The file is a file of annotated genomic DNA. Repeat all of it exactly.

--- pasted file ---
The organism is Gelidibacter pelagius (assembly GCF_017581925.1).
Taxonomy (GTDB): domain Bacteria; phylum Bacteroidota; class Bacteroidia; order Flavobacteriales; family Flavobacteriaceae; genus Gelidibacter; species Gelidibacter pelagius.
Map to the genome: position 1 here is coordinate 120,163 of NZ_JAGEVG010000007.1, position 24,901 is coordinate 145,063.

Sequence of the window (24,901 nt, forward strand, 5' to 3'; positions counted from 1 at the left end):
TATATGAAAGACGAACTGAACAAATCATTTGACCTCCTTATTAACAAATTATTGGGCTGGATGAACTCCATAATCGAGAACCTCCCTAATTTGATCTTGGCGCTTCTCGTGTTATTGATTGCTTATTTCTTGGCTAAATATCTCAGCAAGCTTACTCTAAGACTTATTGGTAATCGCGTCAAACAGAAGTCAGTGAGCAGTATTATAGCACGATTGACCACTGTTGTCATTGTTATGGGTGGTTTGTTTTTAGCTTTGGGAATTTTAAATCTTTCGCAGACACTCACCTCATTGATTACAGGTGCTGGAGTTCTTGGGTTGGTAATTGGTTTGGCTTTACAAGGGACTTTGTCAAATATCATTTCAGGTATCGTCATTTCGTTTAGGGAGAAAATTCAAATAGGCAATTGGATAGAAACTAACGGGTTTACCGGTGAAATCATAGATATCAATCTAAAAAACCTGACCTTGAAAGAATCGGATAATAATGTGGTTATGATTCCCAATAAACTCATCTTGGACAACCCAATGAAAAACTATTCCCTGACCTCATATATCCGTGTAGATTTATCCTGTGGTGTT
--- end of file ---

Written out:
The organism is Gelidibacter pelagius (assembly GCF_017581925.1).
Taxonomy (GTDB): domain Bacteria; phylum Bacteroidota; class Bacteroidia; order Flavobacteriales; family Flavobacteriaceae; genus Gelidibacter; species Gelidibacter pelagius.
Map to the genome: position 1 here is coordinate 120,163 of NZ_JAGEVG010000007.1, position 24,901 is coordinate 145,063.

Sequence of the window (24,901 nt, forward strand, 5' to 3'; positions counted from 1 at the left end):
TATATGAAAGACGAACTGAACAAATCATTTGACCTCCTTATTAACAAATTATTGGGCTGGATGAACTCCATAATCGAGAACCTCCCTAATTTGATCTTGGCGCTTCTCGTGTTATTGATTGCTTATTTCTTGGCTAAATATCTCAGCAAGCTTACTCTAAGACTTATTGGTAATCGCGTCAAACAGAAGTCAGTGAGCAGTATTATAGCACGATTGACCACTGTTGTCATTGTTATGGGTGGTTTGTTTTTAGCTTTGGGAATTTTAAATCTTTCGCAGACACTCACCTCATTGATTACAGGTGCTGGAGTTCTTGGGTTGGTAATTGGTTTGGCTTTACAAGGGACTTTGTCAAATATCATTTCAGGTATCGTCATTTCGTTTAGGGAGAAAATTCAAATAGGCAATTGGATAGAAACTAACGGGTTTACCGGTGAAATCATAGATATCAATCTAAAAAACCTGACCTTGAAAGAATCGGATAATAATGTGGTTATGATTCCCAATAAACTCATCTTGGACAACCCAATGAAAAACTATTCCCTGACCTCATATATCCGTGTAGATTTATCCTGTGGTGTT